As to at makes Götterdämmerung my personal favourite, well, Siegfried has always been an awful character (criticism of the classic hero archetype) so he is rightly betrayed but with what turns out are rather severe consequences for everyone, pushing the story on to the gods' final downfall. Such a great story and I think a bit more interesting than Walküre because we are discovering the consequences of everything that happened in the earlier parts. And also the music is happens to be my favourite out of the whole Ring.

Offline Mirror Image

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Das Rheingold is one of my favorite works from Wagner. Not only do I think it’s brilliant from a musical standpoint, but I love the fact that it has a short duration! :)
“It must be beautiful, or it wouldn't be worth the effort.” - Bohuslav Martinů

Offline GioCar

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I think Act 1 of Walküre is one of the most perfect single acts that Wagner ever created in terms of the pacing of the tension and the entire emotional arc throughout it.

Seconded! Act 1 of Die Walküre could stand alone by itself as a short one-act opera.

Offline Alberich

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Easily explained: Walküre has the "Ride of the Valkyries" and Götterdämmerung has Siegfried's "Rhine Journey" and "Funeral Music"...simple, see?  ;)

Seriously, though, why do you say those two operas are more popular? On what is that assertion based?

Sarge

But Siegfried has Forest Murmurs (nature tone painting at it's finest), a great guessing game which would make one think of Tolkien if only this weren't composed much earlier than The Hobbit, much variety thanks to 12 years break between acts 2 and 3, return of many characters from Rheingold that we didn't see in Walküre, Rheingold has amazing anvil sequence (as Scarpia said), bright Rhinegold!Rhinegold! ensemble, great orchestral colors, a stupendous prelude, great characters, awesomely atmospherical Nibelheim scene, and of course, Entrance of the Gods into Valhalla.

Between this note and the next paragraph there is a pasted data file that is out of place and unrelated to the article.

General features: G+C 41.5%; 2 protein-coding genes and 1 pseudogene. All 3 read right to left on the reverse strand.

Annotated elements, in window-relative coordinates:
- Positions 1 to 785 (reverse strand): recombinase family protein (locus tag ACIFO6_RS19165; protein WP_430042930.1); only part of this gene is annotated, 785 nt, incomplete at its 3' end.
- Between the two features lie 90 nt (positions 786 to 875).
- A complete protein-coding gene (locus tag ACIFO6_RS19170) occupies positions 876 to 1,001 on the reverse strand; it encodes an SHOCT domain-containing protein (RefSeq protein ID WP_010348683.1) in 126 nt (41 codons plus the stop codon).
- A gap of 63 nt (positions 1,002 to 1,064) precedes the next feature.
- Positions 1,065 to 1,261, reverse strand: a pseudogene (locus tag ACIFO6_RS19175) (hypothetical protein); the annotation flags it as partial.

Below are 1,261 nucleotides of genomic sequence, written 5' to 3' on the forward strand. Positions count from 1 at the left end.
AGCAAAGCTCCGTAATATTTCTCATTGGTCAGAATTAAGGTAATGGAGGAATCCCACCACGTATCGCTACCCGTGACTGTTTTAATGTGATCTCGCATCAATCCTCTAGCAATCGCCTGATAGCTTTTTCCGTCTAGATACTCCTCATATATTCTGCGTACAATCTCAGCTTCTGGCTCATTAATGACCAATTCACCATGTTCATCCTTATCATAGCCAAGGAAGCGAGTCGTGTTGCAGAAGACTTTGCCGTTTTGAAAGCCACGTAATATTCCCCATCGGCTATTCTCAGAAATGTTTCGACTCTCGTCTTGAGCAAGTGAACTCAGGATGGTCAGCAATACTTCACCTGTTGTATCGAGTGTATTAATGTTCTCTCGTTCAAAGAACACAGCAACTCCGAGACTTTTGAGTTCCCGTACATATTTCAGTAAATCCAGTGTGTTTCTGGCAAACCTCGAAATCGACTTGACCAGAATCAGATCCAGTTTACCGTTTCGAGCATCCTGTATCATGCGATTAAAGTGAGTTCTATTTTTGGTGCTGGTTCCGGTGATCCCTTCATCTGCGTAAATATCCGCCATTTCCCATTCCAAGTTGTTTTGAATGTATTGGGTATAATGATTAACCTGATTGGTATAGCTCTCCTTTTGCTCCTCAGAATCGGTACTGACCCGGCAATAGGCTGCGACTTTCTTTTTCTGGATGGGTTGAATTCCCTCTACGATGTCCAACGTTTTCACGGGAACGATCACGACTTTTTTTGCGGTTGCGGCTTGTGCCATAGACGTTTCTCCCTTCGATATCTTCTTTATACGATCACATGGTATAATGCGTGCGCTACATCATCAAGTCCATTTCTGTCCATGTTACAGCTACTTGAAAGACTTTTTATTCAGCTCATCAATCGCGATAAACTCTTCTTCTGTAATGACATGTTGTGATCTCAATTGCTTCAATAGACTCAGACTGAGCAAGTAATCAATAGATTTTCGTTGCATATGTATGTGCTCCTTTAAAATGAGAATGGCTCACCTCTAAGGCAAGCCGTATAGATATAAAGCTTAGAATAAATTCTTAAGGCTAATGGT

Are myths of R and S more boring compared to psychological drama of W and G?
"Javert, though frightful, had nothing ignoble about him. Probity, sincerity, candor, conviction, the sense of duty, are things which may become hideous when wrongly directed; but which, even when hideous, remain grand."

- Victor Hugo

Offline Wendell_E

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Maybe's it's as simple and shallow as there not being a big "diva" role in Rheingold, and having to wait hours before the diva wakes up in Siegfried? I joke, but I'm serious.

For what it's worth, according to the Met's online database, they've actually done Siegfried more often than Götterdämmerung, but even combined they haven't been done as often as  Walküre (which has two "diva" roles, come to think of it, plus a big "cameo" for Fricka).

Met Ring statistics:

537 Die Walküre
271 Siegfried
236 Götterdämmerung
168 Das Rheingold

113 complete cycles

Next season, they'll do three cycles, plus one extra Rheingold and two extra Walküres.
« Last Edit: April 30, 2018, 02:10:39 AM by Wendell_E »